occurring three places simultaneously: PDX Window Project (612 NW 12th), Seaplane (3352 SE Belmont), Pacific Switchboard (4637 N. Albina), June 3, 7 pm
Bombing in cafes, issues of momentum and synchronized timing, and the emotional tension of suspended destruction are all themes being worked out in The Events Preceding: Level 2, the second phase of a trilogy by local painter Marty Schnapf and Tahni Holt, the choreographer and artistic director for Monster Squad. Their trilogy began in February with an exhibition of Schnapf's hard-edged explosive landmine paintings at Stumptown. The culmination of the collaboration between Schnapf and Monster Squad will reach a head at PICA's TBA Festival this fall, with a Monster Squad performance called In Under an Hour with an original Schnapf installation and live score by Menomena.
Before then, however, Phase Two must occur, and this First Thursday is when it's happening. At exactly 7:00 pm Monster Squad dancers will trigger destructive machines built by Schnapf to annihilate panes of tempered glass at the PDX Window Project in the Pearl, Pacific Switchboard in North Portland, and Seaplane in the SE. Since our current time/space continuum prevents us from being able to witness all three performances concurrently, they will be shown on video at Pacific Switchboard once they have a chance to edit the video footage (about a week after the event). To get an idea of what Holt and Schnapf were up to, I visited their studios in the SE Warehouse District to talk about time, tension, and the collaborative process.
Give us a little background about what's happened so far in this trilogy.
MARTY SCHNAPF: The Landmine paintings were the point from which Tahni and I launched off. The paintings were started before we decided that we would collaborate, and when we began to flesh out collaborative ideas, the paintings became a point of departure. And one of those points was the idea of momentum--ideas of force and movement. Given these interests, we started looking for a structure to build our piece around. The Landmine paintings were shown in a café, and we liked the idea that this explosion was happening in a meeting place, a common place. The cafes are where the beginning signs of unrest are, but however socio-political this structure leans, to us, it's also an emotional, interpersonal structure. What are the personal landmines in your own café? And what are the events preceding those explosions?
Are the three pieces intended to be seen as a narrative progression?
TAHNI HOLT: It is for us, but it doesn't have to be for other people. For me, dance always implies a narrative structure, but when people come to see one of my dances, they don't necessarily see a story being played out. I also want to add to how this project came about. Marty and I wanted to explore how to truly collaborate, as opposed to commissioning Marty to design a set for a dance or Marty commissioning Monster Squad to perform in his installation. We really wanted to create a true collaboration in our field and to create a project that encompasses all that we do.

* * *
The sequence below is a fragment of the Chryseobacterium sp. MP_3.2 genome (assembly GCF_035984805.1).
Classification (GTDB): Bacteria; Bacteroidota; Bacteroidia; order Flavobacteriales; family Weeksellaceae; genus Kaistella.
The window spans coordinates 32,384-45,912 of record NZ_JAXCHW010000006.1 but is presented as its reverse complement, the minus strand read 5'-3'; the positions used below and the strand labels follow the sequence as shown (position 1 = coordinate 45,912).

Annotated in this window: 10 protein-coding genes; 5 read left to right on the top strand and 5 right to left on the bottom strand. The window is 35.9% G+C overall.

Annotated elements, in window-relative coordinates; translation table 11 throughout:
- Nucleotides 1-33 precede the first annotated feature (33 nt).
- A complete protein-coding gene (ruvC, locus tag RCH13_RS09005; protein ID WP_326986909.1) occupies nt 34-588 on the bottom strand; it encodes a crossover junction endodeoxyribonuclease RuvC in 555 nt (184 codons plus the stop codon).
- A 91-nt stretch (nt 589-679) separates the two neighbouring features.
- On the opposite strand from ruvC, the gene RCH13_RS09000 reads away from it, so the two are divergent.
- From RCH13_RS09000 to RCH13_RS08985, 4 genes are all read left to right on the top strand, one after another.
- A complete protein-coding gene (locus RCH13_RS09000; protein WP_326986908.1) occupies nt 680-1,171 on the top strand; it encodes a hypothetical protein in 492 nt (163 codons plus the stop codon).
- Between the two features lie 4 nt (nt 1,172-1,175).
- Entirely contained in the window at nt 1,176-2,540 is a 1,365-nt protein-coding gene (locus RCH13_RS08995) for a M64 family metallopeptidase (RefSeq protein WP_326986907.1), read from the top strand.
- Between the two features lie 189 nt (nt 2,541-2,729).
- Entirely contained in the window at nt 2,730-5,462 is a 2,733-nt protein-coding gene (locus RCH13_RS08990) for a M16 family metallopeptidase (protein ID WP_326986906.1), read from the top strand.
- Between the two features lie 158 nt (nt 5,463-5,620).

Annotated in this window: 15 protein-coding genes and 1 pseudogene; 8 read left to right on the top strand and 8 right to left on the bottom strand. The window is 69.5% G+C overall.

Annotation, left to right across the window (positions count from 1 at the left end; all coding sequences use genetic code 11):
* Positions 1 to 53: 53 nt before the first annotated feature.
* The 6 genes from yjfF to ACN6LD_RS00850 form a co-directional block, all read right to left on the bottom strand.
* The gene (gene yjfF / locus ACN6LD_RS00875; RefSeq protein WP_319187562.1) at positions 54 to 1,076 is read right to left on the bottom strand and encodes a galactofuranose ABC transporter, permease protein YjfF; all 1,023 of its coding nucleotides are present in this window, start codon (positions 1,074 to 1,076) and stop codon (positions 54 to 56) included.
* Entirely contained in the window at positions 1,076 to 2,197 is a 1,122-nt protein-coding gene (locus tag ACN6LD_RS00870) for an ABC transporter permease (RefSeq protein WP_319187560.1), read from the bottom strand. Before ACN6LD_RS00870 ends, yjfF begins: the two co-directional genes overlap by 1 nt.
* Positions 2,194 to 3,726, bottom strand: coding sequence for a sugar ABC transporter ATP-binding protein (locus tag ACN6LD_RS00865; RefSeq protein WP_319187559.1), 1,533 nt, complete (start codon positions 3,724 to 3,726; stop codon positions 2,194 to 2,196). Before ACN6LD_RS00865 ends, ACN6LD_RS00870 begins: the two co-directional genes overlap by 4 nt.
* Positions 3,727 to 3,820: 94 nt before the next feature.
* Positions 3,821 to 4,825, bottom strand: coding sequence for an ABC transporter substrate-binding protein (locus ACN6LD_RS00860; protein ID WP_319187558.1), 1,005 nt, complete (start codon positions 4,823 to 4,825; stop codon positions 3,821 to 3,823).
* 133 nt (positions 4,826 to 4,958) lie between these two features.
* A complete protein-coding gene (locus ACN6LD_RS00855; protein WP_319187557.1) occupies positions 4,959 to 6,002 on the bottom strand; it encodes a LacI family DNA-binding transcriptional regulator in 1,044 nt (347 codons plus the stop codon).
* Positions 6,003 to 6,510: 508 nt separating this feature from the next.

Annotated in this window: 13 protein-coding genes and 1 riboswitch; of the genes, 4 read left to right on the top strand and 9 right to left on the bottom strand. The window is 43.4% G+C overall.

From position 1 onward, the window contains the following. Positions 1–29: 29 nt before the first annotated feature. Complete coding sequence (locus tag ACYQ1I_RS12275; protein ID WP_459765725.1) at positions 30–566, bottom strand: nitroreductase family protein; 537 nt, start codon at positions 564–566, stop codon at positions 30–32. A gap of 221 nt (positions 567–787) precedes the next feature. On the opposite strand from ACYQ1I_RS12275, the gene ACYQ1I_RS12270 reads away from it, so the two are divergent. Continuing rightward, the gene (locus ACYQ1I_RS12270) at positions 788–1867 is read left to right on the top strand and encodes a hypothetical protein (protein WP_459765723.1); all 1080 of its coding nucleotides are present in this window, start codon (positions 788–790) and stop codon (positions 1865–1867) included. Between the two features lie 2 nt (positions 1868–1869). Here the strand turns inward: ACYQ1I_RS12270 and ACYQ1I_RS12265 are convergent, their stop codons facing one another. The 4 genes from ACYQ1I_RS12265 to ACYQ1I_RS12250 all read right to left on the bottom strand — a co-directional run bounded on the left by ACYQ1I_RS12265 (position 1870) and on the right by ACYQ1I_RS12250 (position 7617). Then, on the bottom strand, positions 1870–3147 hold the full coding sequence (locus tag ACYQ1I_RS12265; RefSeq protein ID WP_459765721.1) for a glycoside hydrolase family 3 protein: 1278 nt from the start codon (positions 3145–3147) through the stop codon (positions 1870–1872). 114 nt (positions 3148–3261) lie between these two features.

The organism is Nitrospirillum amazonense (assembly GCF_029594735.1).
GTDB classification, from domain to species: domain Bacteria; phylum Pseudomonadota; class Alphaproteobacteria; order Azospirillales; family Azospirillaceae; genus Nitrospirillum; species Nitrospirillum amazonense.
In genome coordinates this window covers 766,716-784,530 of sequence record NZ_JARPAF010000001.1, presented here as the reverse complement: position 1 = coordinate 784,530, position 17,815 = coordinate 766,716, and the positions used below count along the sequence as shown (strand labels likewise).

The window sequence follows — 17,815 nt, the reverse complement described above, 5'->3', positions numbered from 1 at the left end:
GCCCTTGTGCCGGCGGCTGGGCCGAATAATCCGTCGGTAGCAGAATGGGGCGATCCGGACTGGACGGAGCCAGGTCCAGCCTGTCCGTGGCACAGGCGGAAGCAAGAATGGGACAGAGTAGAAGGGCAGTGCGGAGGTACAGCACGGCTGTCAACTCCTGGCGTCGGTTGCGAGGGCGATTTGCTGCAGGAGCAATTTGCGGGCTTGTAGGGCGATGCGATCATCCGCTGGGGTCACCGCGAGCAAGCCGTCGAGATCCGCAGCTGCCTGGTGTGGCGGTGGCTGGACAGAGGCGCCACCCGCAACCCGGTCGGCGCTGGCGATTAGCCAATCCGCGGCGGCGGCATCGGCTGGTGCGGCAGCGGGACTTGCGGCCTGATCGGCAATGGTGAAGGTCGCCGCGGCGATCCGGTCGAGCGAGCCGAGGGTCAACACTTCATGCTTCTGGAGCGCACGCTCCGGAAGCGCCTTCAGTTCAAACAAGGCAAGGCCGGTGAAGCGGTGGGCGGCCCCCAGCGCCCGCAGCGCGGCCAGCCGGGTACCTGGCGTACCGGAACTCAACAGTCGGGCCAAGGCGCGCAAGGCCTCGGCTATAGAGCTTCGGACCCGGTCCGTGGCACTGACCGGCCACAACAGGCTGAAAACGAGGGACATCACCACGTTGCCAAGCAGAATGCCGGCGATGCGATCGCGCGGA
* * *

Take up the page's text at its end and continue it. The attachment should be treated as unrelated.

Where did your interests in synchronized time and simultaneous action come from?
MS: Initially, we were going to incorporate the glass breakers into the final dance, but along the way, we realized that they were their own separate work. We wanted to be able to hit different neighborhoods all at once, and then that became very relevant to the subject matter. We liked the idea of creating an action that occurred in three different places where the viewers were aware that something else was going on at the same time, but they could only experience what was in front of them. And when three things happen simultaneously in different locations, it's a lot more chaotic.
Are you surprised there aren't more cross-disciplinary collaborations in Portland?
MS: Definitely. Portland has such a strong DIY mentality, and that can often become overly individualistic. Especially when you can "do it" with other people. There are incredible resources in Portland, a lot of energetic young artists, and I think collaborations like this will happen more as we go along.
So you guys are more of a DIT group: Do It Together...
TH: Absolutely. Artists have incredible relationships with other artists, but the connections are frequently more pragmatic than creative. What we've done is to try to take a risk and find people that we really want to work with, and so far it's worked out really, really well. CHAS BOWIE